So, how to develop my ‘being’ time?
Find what works for you
Finding what works for you is ultra important here, because everybody is different. Doing what you think you should be is only going to lead to more of a feeling that you aren’t quite hitting that magical formula. I really struggled with this – because I felt like my downtime needed to look like sitting and just vegging out, but that didn’t really work for me. Sure, sometimes I feel like that is needed, but often times, its less than I think. For me, doing something I can really get my whole body into is really helpful for my ‘being’ time. This might be meditation. It could be having a massage. It can be giving myself a self care day. It can be a hike or walk. It can even be going to a theme park (laugh all you want but we recently went to Alton Towers and it was one of the most mindfully connected days that I’ve had in a long time). It can be cooking. I didn’t let myself feel ok with the idea for a long time that all these things felt like ‘being’ time for me. Once I started to accept that these were just my own individual needs and wants being met and that it didn’t need to look like somebody else’s ideal, I really stopped feeling as bad that it didn’t look a certain way.
Build up your tool kit
Developing what you need for your being time is about building up a tool kit of options – different things that might work for different times. Some days you may feel like doing a big adventure to reset, whereas another day it might be listening to a podcast. There is no right or wrong here – it is just what makes you feel mindfully connected and in the experience. What’s also great about having a tool kit of things is that if you find one thing doesn’t work at any given time, you’ve got a whole selection of things to try and get into. Start by thinking about the things you really enjoy doing that have nothing to do with your work – we’re looking for things that really help you feel mindful. We’re looking for those things that, when you do them, by the end of it you realized you’ve been engrossed. If it’s something that generally makes you wonder where the time has gone, this is exactly what we’re looking for. It may be helpful to make a list of these things on your phone, a journal or somewhere you can see them, so that you can refer back to them to remind you of the things that you uniquely enjoy.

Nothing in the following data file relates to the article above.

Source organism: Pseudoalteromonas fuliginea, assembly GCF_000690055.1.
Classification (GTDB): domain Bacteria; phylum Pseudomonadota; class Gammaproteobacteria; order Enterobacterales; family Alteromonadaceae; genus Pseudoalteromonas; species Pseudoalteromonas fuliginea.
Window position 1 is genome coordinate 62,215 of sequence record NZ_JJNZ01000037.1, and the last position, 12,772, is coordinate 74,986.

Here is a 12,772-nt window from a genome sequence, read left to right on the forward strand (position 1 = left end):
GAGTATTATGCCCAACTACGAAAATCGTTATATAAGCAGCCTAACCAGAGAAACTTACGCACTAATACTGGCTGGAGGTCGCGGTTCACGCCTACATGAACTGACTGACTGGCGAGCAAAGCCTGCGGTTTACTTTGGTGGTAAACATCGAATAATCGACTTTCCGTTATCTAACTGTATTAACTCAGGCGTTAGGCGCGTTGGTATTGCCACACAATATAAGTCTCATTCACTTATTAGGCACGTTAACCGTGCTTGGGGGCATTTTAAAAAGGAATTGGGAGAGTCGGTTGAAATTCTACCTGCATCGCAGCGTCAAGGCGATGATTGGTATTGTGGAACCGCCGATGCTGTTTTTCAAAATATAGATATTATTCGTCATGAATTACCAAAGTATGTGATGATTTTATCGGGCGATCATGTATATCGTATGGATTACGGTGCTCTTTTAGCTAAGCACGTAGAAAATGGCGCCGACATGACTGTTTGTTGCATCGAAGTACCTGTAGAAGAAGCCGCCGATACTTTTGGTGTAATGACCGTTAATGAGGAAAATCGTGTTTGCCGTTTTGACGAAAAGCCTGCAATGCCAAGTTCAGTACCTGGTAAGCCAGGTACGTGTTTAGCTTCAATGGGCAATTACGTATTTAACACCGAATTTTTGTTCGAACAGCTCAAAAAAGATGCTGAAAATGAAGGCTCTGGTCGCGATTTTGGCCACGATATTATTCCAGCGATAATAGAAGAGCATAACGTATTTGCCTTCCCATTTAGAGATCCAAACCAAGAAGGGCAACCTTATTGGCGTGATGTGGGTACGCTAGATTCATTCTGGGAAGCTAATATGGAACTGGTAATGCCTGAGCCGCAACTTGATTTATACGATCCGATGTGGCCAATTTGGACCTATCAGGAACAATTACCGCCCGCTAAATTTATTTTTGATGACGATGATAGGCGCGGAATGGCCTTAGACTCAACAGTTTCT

Making time for self care can and is really hard, but if you are finding it a struggle, make specific time slots in your diary when you can spend time doing. It doesn’t need to be whole days – an hour here or there through the week can be all that is needed to help reset your compass sometimes. We seem to come at things like this with an all or nothing approach oftentimes, but looking at what is realistic for you is going to help you get greater success from this.
Acknowledging the impact
We generally commit to things more when we realize how important they are for us – and so a really great way to do this is to keep a note of how you feel after you’ve finished versus how you felt at the start. Connecting to the idea that this is actually helping you and figuring out what exactly is working for you is going to really lead to noticeable changes for you.